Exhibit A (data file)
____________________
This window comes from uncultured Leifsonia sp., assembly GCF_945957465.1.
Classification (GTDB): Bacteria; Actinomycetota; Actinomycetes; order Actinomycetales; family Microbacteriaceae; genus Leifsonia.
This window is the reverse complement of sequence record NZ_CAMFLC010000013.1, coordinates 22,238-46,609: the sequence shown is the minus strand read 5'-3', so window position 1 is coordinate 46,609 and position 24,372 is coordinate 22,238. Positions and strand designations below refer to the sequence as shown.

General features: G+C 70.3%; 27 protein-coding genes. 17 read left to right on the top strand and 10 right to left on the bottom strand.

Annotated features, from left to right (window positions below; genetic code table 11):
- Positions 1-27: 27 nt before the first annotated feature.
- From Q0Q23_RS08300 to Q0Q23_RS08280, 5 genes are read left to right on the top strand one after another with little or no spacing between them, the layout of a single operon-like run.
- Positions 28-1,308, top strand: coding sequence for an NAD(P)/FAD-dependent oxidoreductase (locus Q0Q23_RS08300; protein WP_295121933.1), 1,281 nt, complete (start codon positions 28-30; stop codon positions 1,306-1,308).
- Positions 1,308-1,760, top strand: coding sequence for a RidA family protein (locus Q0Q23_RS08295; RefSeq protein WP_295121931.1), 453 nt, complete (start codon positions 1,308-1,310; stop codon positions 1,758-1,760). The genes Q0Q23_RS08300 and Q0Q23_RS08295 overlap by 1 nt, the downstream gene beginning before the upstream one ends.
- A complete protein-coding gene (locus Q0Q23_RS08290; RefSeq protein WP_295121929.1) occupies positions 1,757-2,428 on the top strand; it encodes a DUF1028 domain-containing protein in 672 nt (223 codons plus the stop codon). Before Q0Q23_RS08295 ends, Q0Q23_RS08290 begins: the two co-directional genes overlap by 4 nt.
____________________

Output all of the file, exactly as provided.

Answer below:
This window comes from uncultured Leifsonia sp., assembly GCF_945957465.1.
Classification (GTDB): Bacteria; Actinomycetota; Actinomycetes; order Actinomycetales; family Microbacteriaceae; genus Leifsonia.
This window is the reverse complement of sequence record NZ_CAMFLC010000013.1, coordinates 22,238-46,609: the sequence shown is the minus strand read 5'-3', so window position 1 is coordinate 46,609 and position 24,372 is coordinate 22,238. Positions and strand designations below refer to the sequence as shown.

General features: G+C 70.3%; 27 protein-coding genes. 17 read left to right on the top strand and 10 right to left on the bottom strand.

Annotated features, from left to right (window positions below; genetic code table 11):
- Positions 1-27: 27 nt before the first annotated feature.
- From Q0Q23_RS08300 to Q0Q23_RS08280, 5 genes are read left to right on the top strand one after another with little or no spacing between them, the layout of a single operon-like run.
- Positions 28-1,308, top strand: coding sequence for an NAD(P)/FAD-dependent oxidoreductase (locus Q0Q23_RS08300; protein WP_295121933.1), 1,281 nt, complete (start codon positions 28-30; stop codon positions 1,306-1,308).
- Positions 1,308-1,760, top strand: coding sequence for a RidA family protein (locus Q0Q23_RS08295; RefSeq protein WP_295121931.1), 453 nt, complete (start codon positions 1,308-1,310; stop codon positions 1,758-1,760). The genes Q0Q23_RS08300 and Q0Q23_RS08295 overlap by 1 nt, the downstream gene beginning before the upstream one ends.
- A complete protein-coding gene (locus Q0Q23_RS08290; RefSeq protein WP_295121929.1) occupies positions 1,757-2,428 on the top strand; it encodes a DUF1028 domain-containing protein in 672 nt (223 codons plus the stop codon). Before Q0Q23_RS08295 ends, Q0Q23_RS08290 begins: the two co-directional genes overlap by 4 nt.